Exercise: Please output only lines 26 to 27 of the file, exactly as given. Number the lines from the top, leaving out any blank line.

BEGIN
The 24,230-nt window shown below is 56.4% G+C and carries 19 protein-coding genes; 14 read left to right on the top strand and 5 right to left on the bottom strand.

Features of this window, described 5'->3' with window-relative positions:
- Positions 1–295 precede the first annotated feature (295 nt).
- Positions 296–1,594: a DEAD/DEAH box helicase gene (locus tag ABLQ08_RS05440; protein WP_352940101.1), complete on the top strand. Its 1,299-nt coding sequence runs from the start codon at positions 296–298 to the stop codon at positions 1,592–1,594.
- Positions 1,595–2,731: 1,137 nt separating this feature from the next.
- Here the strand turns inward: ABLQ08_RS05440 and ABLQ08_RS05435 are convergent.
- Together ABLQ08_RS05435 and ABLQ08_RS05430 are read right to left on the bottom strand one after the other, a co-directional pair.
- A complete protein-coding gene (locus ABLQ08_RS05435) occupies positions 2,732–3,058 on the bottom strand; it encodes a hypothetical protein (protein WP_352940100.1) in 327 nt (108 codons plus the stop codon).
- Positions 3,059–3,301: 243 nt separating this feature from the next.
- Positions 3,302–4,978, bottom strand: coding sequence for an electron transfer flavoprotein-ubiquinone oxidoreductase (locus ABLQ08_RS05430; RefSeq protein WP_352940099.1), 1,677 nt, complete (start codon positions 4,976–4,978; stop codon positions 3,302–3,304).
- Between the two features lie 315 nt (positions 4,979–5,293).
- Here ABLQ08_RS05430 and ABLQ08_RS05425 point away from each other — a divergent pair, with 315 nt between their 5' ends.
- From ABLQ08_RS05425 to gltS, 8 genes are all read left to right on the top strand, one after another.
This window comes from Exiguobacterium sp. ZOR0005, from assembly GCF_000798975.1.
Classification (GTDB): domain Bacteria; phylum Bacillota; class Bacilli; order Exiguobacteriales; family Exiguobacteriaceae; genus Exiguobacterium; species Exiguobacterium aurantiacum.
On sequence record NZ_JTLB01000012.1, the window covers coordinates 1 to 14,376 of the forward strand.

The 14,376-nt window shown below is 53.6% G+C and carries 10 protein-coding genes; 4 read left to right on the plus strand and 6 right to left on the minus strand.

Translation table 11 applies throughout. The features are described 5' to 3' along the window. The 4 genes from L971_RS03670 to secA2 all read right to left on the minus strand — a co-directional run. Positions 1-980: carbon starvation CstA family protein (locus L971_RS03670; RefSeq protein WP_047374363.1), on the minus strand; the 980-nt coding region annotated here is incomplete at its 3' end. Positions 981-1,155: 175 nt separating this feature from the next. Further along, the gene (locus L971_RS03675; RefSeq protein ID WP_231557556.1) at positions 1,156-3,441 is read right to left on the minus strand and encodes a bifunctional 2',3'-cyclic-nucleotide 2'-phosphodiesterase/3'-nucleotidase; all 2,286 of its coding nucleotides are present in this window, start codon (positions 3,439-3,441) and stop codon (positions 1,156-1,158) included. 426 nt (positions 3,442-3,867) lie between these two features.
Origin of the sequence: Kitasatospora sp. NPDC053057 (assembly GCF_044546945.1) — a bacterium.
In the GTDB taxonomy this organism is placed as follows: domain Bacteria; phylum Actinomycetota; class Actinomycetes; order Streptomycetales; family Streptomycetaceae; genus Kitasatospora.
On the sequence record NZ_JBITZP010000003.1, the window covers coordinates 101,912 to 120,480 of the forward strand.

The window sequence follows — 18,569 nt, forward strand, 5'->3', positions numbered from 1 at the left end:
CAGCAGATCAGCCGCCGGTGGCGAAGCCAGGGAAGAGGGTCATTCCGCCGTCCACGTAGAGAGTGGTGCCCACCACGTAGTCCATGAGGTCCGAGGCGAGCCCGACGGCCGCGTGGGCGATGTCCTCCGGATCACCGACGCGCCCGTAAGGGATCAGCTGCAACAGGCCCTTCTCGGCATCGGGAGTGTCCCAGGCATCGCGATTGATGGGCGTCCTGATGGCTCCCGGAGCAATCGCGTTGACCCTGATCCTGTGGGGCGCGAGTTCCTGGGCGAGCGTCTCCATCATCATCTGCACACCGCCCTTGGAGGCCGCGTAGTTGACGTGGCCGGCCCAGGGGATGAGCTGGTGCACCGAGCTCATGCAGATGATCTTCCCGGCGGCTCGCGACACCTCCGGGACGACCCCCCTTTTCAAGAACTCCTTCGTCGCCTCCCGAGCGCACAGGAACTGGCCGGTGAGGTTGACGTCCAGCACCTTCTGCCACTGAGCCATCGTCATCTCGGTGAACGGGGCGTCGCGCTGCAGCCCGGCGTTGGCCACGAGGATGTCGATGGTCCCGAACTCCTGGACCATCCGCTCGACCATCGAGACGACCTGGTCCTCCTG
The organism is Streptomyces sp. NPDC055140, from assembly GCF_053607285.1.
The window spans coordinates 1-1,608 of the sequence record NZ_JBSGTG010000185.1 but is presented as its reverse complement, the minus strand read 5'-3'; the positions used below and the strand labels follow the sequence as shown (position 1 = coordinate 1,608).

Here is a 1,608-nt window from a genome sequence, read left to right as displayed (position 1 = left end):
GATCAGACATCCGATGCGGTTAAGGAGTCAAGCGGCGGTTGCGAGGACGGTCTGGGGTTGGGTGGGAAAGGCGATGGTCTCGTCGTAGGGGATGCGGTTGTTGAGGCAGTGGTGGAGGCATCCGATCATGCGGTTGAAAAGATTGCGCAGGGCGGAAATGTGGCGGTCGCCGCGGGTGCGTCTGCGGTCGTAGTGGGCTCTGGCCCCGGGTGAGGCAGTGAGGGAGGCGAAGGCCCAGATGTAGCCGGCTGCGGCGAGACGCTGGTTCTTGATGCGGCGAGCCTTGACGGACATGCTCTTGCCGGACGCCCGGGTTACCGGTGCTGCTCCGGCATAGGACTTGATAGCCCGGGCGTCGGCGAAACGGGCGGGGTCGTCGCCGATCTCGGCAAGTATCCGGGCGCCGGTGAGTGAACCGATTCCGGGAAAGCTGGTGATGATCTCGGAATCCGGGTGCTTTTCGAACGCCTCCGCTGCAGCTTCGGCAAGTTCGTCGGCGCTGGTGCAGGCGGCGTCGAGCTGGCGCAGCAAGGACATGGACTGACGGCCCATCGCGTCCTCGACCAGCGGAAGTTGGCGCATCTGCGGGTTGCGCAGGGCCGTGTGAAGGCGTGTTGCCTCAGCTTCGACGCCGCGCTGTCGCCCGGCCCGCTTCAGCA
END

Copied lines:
Here is a 1,608-nt window from a genome sequence, read left to right as displayed (position 1 = left end):
GATCAGACATCCGATGCGGTTAAGGAGTCAAGCGGCGGTTGCGAGGACGGTCTGGGGTTGGGTGGGAAAGGCGATGGTCTCGTCGTAGGGGATGCGGTTGTTGAGGCAGTGGTGGAGGCATCCGATCATGCGGTTGAAAAGATTGCGCAGGGCGGAAATGTGGCGGTCGCCGCGGGTGCGTCTGCGGTCGTAGTGGGCTCTGGCCCCGGGTGAGGCAGTGAGGGAGGCGAAGGCCCAGATGTAGCCGGCTGCGGCGAGACGCTGGTTCTTGATGCGGCGAGCCTTGACGGACATGCTCTTGCCGGACGCCCGGGTTACCGGTGCTGCTCCGGCATAGGACTTGATAGCCCGGGCGTCGGCGAAACGGGCGGGGTCGTCGCCGATCTCGGCAAGTATCCGGGCGCCGGTGAGTGAACCGATTCCGGGAAAGCTGGTGATGATCTCGGAATCCGGGTGCTTTTCGAACGCCTCCGCTGCAGCTTCGGCAAGTTCGTCGGCGCTGGTGCAGGCGGCGTCGAGCTGGCGCAGCAAGGACATGGACTGACGGCCCATCGCGTCCTCGACCAGCGGAAGTTGGCGCATCTGCGGGTTGCGCAGGGCCGTGTGAAGGCGTGTTGCCTCAGCTTCGACGCCGCGCTGTCGCCCGGCCCGCTTCAGCA